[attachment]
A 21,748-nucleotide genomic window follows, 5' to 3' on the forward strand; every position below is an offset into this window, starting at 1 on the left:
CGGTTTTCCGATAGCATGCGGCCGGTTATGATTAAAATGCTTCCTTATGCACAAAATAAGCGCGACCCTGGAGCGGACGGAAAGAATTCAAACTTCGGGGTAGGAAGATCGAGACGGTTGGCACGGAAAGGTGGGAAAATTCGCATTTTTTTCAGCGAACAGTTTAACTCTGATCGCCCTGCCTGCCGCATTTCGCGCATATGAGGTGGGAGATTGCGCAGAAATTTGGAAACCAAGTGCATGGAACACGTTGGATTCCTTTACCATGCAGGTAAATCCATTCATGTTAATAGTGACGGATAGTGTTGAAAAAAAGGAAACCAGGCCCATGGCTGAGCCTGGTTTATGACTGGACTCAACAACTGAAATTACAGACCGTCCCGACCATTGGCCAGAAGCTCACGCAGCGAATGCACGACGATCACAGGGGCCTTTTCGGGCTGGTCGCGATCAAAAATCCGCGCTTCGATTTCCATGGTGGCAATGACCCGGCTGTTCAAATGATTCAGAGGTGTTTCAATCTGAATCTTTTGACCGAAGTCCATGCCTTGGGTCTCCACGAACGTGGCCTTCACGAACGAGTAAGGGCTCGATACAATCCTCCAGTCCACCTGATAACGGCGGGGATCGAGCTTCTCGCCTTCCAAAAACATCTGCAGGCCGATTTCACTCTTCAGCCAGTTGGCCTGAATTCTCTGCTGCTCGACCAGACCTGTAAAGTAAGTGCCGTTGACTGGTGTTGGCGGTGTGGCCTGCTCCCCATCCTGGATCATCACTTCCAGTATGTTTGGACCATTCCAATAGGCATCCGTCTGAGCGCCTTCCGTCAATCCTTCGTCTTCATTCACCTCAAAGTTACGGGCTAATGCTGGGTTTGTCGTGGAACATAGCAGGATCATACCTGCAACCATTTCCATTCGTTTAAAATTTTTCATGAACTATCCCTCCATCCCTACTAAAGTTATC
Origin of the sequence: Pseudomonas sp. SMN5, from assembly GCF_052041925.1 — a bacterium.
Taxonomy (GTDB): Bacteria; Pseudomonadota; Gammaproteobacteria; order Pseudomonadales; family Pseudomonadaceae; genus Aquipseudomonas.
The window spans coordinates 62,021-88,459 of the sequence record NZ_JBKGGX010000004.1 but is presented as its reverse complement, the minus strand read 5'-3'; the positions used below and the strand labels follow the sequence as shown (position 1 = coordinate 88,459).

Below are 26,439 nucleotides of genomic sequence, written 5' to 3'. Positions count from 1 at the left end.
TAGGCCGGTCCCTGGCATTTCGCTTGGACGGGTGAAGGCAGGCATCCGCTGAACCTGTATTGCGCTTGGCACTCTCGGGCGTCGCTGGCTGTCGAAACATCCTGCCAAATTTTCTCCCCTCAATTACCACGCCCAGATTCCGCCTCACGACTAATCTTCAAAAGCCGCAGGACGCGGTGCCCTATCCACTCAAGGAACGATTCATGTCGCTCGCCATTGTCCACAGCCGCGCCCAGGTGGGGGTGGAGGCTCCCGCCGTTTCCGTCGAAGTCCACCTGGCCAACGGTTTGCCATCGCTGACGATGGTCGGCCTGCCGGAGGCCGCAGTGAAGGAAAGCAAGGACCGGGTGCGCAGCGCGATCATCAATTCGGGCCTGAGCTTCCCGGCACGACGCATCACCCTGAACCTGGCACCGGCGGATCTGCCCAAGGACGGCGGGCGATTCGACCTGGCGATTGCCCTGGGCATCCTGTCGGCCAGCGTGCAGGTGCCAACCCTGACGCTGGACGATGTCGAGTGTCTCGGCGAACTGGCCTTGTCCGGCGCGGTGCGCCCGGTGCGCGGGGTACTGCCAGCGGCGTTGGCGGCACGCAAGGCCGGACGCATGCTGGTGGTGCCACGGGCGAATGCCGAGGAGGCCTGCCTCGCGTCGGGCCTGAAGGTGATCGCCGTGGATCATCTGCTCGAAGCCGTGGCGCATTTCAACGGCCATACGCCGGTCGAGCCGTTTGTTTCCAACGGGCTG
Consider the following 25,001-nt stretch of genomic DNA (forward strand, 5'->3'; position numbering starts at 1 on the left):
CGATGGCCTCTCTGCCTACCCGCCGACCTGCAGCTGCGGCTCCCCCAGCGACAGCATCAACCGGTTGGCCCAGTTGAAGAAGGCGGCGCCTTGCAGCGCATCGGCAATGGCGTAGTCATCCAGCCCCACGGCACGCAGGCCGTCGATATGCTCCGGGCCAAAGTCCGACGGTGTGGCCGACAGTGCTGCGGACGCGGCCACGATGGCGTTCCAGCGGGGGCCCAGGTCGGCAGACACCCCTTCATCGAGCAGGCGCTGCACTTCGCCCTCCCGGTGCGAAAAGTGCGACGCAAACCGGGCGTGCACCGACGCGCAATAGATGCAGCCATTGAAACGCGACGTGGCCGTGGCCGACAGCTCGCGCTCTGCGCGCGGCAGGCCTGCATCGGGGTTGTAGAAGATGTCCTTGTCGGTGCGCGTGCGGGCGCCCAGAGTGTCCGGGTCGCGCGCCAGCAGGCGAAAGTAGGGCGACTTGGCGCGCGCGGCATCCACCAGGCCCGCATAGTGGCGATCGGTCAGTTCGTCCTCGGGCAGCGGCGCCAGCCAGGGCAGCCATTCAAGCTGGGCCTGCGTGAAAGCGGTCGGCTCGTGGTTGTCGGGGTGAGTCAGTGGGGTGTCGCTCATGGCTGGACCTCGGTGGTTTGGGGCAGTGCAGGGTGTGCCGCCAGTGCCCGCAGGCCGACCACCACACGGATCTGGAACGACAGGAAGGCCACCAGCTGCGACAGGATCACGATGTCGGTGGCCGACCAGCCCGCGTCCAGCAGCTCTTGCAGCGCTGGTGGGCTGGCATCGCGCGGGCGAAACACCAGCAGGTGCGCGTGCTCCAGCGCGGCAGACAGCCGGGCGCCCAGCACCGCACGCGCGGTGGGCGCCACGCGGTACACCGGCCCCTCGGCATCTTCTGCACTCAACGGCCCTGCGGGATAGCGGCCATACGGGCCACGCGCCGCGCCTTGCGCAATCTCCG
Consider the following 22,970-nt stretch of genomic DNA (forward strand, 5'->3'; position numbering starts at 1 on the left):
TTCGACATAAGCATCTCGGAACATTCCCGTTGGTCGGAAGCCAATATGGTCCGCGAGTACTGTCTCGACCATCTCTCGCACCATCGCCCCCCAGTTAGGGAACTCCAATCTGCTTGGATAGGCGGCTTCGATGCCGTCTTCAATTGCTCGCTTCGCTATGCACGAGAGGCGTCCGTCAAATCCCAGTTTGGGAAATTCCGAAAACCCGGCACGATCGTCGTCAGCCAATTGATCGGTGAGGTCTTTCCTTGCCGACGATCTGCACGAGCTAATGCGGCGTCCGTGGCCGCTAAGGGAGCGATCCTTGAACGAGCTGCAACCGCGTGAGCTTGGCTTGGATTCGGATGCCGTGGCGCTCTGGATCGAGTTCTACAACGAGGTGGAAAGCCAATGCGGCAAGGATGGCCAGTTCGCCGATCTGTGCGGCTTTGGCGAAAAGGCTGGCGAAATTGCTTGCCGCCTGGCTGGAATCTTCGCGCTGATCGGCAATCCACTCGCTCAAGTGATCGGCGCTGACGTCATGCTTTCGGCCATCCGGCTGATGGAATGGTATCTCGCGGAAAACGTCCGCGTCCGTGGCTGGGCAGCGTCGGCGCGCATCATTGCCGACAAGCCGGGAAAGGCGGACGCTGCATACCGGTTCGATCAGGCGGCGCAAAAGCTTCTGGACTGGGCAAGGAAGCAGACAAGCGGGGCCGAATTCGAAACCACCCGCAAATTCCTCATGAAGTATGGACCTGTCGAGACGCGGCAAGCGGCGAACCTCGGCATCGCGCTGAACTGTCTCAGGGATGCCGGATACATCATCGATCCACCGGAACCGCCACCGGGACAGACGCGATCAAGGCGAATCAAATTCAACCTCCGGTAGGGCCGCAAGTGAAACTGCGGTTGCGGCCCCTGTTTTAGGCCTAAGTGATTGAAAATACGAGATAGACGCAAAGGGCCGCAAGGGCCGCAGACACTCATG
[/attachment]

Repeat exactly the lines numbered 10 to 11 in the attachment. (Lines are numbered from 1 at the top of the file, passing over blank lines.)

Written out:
Consider the following 22,970-nt stretch of genomic DNA (forward strand, 5'->3'; position numbering starts at 1 on the left):
TTCGACATAAGCATCTCGGAACATTCCCGTTGGTCGGAAGCCAATATGGTCCGCGAGTACTGTCTCGACCATCTCTCGCACCATCGCCCCCCAGTTAGGGAACTCCAATCTGCTTGGATAGGCGGCTTCGATGCCGTCTTCAATTGCTCGCTTCGCTATGCACGAGAGGCGTCCGTCAAATCCCAGTTTGGGAAATTCCGAAAACCCGGCACGATCGTCGTCAGCCAATTGATCGGTGAGGTCTTTCCTTGCCGACGATCTGCACGAGCTAATGCGGCGTCCGTGGCCGCTAAGGGAGCGATCCTTGAACGAGCTGCAACCGCGTGAGCTTGGCTTGGATTCGGATGCCGTGGCGCTCTGGATCGAGTTCTACAACGAGGTGGAAAGCCAATGCGGCAAGGATGGCCAGTTCGCCGATCTGTGCGGCTTTGGCGAAAAGGCTGGCGAAATTGCTTGCCGCCTGGCTGGAATCTTCGCGCTGATCGGCAATCCACTCGCTCAAGTGATCGGCGCTGACGTCATGCTTTCGGCCATCCGGCTGATGGAATGGTATCTCGCGGAAAACGTCCGCGTCCGTGGCTGGGCAGCGTCGGCGCGCATCATTGCCGACAAGCCGGGAAAGGCGGACGCTGCATACCGGTTCGATCAGGCGGCGCAAAAGCTTCTGGACTGGGCAAGGAAGCAGACAAGCGGGGCCGAATTCGAAACCACCCGCAAATTCCTCATGAAGTATGGACCTGTCGAGACGCGGCAAGCGGCGAACCTCGGCATCGCGCTGAACTGTCTCAGGGATGCCGGATACATCATCGATCCACCGGAACCGCCACCGGGACAGACGCGATCAAGGCGAATCAAATTCAACCTCCGGTAGGGCCGCAAGTGAAACTGCGGTTGCGGCCCCTGTTTTAGGCCTAAGTGATTGAAAATACGAGATAGACGCAAAGGGCCGCAAGGGCCGCAGACACTCATG